TAMPA, Fla. - Clearwater resident Mawdo Malick Sallah, 33, and South Carolina resident Kirk Douglas Johnson, 34, have been indicted for a string of interstate ATM arsons.
United States Attorney Maria Chapa Lopez, announced the eight-count indictment charging Sallah and Johnson with one count of conspiring to commit arson, three counts of arson, two counts of using a fire or explosive to commit a federal felony, and two counts of bank larceny.
According to court documents, between November 2019 and March 2020, Sallah and Johnson used fires and explosives to steal cash from four ATMs. Three of the ATMs were located in the Tampa Bay area and the fourth was in Watkinsville, Georgia. The pair was able to retrieve cash from two of the ATMs, taking a total of nearly $70,000.
“ATF is responsible for enforcing the criminal laws pertaining to explosives and arson,” said ATF Special Agent in Charge Daryl McCrary. “These types of violent crimes destroy property and negatively impact communities.”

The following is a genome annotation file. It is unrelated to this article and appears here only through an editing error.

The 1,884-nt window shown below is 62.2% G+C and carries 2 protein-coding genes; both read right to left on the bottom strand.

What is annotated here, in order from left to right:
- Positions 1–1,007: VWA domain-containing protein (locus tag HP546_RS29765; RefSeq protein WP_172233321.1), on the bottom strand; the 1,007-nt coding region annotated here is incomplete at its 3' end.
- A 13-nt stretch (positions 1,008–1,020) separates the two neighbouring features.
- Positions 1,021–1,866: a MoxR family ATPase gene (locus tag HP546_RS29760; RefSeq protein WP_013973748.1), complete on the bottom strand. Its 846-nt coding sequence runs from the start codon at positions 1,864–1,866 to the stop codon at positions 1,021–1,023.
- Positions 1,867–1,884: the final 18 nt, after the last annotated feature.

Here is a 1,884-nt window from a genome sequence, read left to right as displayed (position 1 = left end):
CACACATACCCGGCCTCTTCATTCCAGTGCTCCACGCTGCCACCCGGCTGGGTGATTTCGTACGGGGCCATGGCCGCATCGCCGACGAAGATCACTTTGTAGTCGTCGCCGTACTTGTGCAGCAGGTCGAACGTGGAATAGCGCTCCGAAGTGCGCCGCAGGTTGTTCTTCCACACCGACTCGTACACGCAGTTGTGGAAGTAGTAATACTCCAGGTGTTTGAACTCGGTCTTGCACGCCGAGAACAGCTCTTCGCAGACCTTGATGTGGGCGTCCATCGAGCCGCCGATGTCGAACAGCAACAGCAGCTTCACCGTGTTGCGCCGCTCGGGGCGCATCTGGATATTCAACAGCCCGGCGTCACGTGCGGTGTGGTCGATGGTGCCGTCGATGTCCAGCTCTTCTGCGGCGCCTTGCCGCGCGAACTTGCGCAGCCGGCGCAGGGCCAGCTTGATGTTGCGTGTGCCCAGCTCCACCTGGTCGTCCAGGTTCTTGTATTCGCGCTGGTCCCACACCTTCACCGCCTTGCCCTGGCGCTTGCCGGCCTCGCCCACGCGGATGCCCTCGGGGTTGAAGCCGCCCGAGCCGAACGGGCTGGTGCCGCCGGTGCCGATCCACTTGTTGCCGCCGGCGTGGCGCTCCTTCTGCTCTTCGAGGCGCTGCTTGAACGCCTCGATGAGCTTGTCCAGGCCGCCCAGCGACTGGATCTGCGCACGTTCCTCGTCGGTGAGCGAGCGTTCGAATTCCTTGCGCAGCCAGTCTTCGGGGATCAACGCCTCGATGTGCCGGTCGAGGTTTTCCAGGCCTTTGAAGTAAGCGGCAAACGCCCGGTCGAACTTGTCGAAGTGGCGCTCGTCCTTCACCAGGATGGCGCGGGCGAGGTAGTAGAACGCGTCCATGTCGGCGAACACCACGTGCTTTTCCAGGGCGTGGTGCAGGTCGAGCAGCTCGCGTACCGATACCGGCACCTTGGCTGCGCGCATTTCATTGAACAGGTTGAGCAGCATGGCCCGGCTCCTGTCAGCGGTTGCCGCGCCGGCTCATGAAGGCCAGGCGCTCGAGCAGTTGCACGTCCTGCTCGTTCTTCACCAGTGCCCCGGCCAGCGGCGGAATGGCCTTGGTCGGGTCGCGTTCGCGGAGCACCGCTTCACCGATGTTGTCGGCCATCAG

“This investigation is proof of the strength and tenacity of the FBI and its law enforcement partners in eliminating such brazen acts of violence which threaten the communities we serve,” said Special Agent in Charge of the FBI Tampa Division Michael F. McPherson.
“The Hillsborough County Sheriff's Office will never tolerate someone making our community feel unsafe while doing a simple act such as going to the ATM,” said Hillsborough County Sheriff Chad Chronister. “The actions of these individuals could have led to innocent people being seriously hurt or killed. They were thinking solely of their gain and not the dangerous impact it would have on others. These arrests are an example of the strength of our partnerships. Multiple agencies worked hand-in-hand to ensure these individuals were off the street, and our communities are all safer because of this teamwork.”
“The Pinellas County Sheriff’s Office is pleased with the grand jury’s work to return an indictment against Sallah and Johnson for the ATM explosions,” said Sheriff Bob Gualtieri. “This was made possible due to good investigative work and a coordinated effort between multiple agencies. It is partnerships like these that allow us to work together to protect our communities and put the bad guys where they belong.”
If convicted on all counts, Sallah and Johnson each face a maximum penalty of life in federal prison.